Nerre Nerre Warren is an area of sloping land along a ridge overlooking the Dandenong Creek and river flats which includes the surface and subsurface remains of the Native Police Corps Headquarters, the Westernport Aboriginal Protectorate Home Station, and the Dandenong Police Paddocks and Horse Stud Depot.
Nerre Nerre Warren was the site selected in 1837 for the headquarters of the first Native Police Corps in Victoria that was established by Captain Christaan de Villiers. The same site became the home station for the Westernport District of the Port Phillip Protectorate under Assistant Protector William Thomas between 1841 and 1843. Between 1842 and 1852 the site functioned as the headquarters of the Native Police Corps raised by Henry Edmund Dana. In 1853 ownership of the place passed to the Victorian Police and it became the Police Paddocks and Horse Stud Depot of the Victoria Police: horses were bred, trained, broken and spelled on the site. From 1879 to 1931 the site was home to a succession of Queensland Aboriginal trackers, initially brought to Victoria to assist in the search for the notorious Kelly Gang in 1879. All the buildings and structures (nineteenth and twentieth century) standing on the site in 1962 were demolished in that year due to safety concerns prior to a Scout Jamboree held 1964-65. This place is currently known as the Dandenong Police Paddocks.
Nerre Nerre Warren is located in Endeavour Hills approximately 30 kilometres south east of Melbourne. It consists of parklands which contain a number of archaeological ruins and deposits along a prominent ridge line. Brick and granite ruins can be seen at surface level, including one brick wall. The presence of surface fabric indicates that there is a high level of subsurface archaeological intactness.
Nerre Nerre Warren is on the traditional land of the people of the Kulin nation.How is it significant?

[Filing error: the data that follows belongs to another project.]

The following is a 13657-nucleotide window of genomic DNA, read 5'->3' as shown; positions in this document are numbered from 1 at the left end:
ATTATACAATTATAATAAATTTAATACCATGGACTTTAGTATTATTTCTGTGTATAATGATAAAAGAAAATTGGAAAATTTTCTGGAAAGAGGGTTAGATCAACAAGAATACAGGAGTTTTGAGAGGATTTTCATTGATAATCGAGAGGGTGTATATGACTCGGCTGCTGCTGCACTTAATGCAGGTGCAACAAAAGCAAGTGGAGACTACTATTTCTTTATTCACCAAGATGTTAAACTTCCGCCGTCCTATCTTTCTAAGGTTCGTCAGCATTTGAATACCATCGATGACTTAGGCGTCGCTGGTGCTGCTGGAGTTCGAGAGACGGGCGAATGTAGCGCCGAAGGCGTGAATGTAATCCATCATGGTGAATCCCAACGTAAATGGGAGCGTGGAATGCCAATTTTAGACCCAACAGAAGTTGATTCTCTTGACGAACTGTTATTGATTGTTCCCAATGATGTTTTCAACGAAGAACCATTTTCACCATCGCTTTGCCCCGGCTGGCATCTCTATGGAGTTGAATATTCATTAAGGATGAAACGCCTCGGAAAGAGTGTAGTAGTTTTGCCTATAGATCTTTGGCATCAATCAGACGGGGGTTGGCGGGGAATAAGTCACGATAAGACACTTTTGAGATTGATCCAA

Nerre Nerre Warren is of archaeological and historical significance to the State of Victoria. It satisfies the following criteria for inclusion in the Victorian Heritage Register:
Importance to the course, or pattern, of Victoria's cultural history.
Potential to yield information that will contribute to an understanding of Victoria's cultural history.
Why is it significant?
Nerre Nerre Warren is significant at the State level for the following reasons:
Nerre Nerre Warren is historically significant as one of the most important sites in the Melbourne area for Aboriginal-settler interactions in the first years of the Port Phillip settlement. It is the place where the first Native Police Corps was established in Victoria in 1837 and was its headquarters from 1842-52. The Native Police Corps performed duties throughout Victoria and were recruited from communities across the Colony. Nerre Nerre Warren was also the home station for the Westernport District of the Port Phillip Protectorate 1841-43. The place demonstrates the significant role that Aboriginal people played in the settlement and policing of Victoria and the ways in which Aboriginal people experienced colonisation by way of both agency and co-option within British imperial policies and processes. It is also significant in the history of the Victorian Police and demonstrates the important and changing role of horses in policing from the inception of the force in 1853 to 1931. [Criterion A]
Nerre Nerre Warren is of significance for its potential to contain archaeological remains, features and deposits relating to the Native Police Corps (1837 & 1842-52), the Westernport District of the Port Phillip Protectorate (1841-43), and the Dandenong Police Paddocks and Horse Stud Depot (1853-1931). Important information is likely to be yielded about the first Native Police Corps in Victoria; the daily lives of the people in the Westernport District of the Port Phillip Protectorate; construction phases of the buildings; and the workings of the Horse Stud Depot of the Victoria Police. [Criterion C]
Nerre Nerre Warren is also significant for the following reasons, but not at the State level:
Nerre Nerre Warren is significant as the location of the Seventh Australian Boy Scout Jamboree, held from 30 December 1964 to 9 January 1965 and attended by 15,000 scouts. All buildings and structures (nineteenth and twentieth century) were demolished in 1962 to prepare for this event. The place is popular for recreational walkers as an area of natural beauty and includes areas of significant indigenous flora.